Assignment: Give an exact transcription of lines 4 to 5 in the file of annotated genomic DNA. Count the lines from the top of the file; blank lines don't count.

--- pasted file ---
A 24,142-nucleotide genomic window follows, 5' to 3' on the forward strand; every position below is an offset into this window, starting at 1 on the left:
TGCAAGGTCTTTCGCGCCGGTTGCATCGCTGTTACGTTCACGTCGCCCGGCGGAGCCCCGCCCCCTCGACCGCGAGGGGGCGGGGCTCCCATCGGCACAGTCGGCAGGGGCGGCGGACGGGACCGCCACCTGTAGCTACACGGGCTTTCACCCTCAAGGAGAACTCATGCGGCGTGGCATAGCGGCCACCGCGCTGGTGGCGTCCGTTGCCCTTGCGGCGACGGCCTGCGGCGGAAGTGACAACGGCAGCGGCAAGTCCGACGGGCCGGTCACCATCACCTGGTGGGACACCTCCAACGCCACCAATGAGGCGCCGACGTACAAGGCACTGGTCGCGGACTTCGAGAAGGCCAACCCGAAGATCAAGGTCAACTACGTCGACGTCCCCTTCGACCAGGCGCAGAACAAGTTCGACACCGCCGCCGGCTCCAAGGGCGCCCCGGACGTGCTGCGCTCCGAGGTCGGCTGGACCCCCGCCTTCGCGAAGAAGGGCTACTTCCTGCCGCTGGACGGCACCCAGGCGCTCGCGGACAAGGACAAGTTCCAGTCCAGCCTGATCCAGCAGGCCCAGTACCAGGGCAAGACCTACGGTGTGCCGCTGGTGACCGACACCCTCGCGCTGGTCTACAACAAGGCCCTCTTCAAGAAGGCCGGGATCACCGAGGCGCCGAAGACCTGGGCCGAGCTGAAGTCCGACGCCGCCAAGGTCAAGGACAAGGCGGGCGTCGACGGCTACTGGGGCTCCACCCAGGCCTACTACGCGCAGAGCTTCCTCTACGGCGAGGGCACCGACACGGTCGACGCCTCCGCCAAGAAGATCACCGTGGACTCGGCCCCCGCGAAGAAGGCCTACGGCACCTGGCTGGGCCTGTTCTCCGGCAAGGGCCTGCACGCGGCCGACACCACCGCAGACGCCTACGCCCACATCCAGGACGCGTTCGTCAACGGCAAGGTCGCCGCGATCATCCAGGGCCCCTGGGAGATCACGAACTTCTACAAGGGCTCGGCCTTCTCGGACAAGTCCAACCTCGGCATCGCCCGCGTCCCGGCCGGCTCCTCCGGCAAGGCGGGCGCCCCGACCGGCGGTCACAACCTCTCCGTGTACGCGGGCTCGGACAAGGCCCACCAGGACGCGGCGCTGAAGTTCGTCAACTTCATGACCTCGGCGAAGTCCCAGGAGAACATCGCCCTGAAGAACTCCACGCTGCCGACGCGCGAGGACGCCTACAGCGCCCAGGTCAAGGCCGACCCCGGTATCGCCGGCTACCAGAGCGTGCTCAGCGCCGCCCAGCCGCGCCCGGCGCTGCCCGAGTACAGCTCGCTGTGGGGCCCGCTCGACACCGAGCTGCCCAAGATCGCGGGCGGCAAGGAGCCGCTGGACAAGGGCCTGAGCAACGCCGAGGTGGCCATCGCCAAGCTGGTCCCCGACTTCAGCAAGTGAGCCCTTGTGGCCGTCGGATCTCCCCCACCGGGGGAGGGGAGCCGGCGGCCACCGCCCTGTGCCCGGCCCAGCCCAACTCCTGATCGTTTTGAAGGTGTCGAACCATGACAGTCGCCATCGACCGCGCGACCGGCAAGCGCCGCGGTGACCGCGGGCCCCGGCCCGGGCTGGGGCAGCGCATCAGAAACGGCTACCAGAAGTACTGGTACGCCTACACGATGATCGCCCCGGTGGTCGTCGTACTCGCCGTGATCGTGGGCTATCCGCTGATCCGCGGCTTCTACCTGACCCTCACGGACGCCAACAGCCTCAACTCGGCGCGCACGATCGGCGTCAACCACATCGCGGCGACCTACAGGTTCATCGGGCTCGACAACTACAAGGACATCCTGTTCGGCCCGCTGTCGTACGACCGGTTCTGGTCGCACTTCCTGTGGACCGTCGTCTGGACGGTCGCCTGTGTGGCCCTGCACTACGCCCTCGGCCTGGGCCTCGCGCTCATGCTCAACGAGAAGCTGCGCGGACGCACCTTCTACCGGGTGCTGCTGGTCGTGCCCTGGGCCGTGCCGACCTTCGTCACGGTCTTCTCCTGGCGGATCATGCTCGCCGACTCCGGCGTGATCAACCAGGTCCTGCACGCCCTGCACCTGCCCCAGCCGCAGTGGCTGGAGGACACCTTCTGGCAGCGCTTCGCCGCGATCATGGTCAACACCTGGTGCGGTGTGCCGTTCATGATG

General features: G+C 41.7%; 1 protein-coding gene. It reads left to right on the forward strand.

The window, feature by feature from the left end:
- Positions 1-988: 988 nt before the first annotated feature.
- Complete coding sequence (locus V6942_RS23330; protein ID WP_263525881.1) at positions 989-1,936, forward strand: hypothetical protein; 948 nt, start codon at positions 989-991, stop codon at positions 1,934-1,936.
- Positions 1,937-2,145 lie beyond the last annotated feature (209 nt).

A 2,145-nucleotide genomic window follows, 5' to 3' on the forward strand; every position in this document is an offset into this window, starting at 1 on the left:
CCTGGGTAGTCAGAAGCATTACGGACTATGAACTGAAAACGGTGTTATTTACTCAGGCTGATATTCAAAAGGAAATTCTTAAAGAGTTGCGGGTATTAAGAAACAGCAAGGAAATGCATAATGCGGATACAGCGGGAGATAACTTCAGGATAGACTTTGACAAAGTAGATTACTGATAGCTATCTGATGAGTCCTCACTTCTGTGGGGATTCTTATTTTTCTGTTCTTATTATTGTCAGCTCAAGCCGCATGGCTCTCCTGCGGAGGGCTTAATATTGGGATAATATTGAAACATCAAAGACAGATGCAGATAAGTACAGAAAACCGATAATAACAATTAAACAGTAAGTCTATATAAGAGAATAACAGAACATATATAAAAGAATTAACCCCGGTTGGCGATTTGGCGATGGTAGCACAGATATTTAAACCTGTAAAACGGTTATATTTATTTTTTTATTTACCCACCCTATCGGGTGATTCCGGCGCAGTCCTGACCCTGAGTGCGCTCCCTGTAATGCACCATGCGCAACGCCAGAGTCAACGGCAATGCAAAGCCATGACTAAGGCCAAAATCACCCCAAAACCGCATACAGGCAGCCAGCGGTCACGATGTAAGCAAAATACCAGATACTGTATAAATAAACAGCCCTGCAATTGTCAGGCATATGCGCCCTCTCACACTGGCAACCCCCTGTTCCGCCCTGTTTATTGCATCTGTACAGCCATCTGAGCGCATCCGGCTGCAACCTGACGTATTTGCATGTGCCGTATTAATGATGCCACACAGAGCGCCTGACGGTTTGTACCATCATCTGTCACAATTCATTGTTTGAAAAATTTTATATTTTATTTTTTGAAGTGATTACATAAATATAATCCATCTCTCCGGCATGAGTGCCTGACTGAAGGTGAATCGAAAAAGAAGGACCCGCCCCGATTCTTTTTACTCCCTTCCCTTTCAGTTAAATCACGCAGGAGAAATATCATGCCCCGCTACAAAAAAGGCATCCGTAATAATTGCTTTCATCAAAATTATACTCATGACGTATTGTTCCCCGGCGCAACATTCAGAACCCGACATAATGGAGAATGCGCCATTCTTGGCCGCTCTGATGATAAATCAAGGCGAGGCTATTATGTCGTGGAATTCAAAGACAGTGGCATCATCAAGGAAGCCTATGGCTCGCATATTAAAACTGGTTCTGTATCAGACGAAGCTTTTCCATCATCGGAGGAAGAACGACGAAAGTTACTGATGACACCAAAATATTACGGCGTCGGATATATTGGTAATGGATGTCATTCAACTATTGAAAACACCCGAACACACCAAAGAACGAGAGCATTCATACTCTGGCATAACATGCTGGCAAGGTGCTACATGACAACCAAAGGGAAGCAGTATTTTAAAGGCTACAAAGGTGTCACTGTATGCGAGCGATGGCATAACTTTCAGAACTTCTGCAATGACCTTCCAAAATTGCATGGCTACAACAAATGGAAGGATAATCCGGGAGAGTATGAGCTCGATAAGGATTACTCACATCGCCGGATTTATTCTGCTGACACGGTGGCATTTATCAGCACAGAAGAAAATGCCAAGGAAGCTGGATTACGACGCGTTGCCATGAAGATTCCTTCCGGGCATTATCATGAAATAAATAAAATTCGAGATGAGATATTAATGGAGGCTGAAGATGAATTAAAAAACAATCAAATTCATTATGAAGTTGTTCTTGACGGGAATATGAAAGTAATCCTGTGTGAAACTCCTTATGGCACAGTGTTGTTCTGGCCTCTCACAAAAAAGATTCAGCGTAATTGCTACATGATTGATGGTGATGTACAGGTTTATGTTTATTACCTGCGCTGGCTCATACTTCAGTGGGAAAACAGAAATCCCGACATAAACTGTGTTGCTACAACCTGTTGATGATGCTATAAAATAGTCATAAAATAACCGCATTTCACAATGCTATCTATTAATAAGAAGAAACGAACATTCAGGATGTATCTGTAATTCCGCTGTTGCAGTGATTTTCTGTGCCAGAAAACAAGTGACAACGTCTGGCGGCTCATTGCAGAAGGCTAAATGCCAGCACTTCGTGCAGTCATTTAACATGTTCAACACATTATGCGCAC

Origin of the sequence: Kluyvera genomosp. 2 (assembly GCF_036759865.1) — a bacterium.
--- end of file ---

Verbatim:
The window, feature by feature from the left end:
- Positions 1-988: 988 nt before the first annotated feature.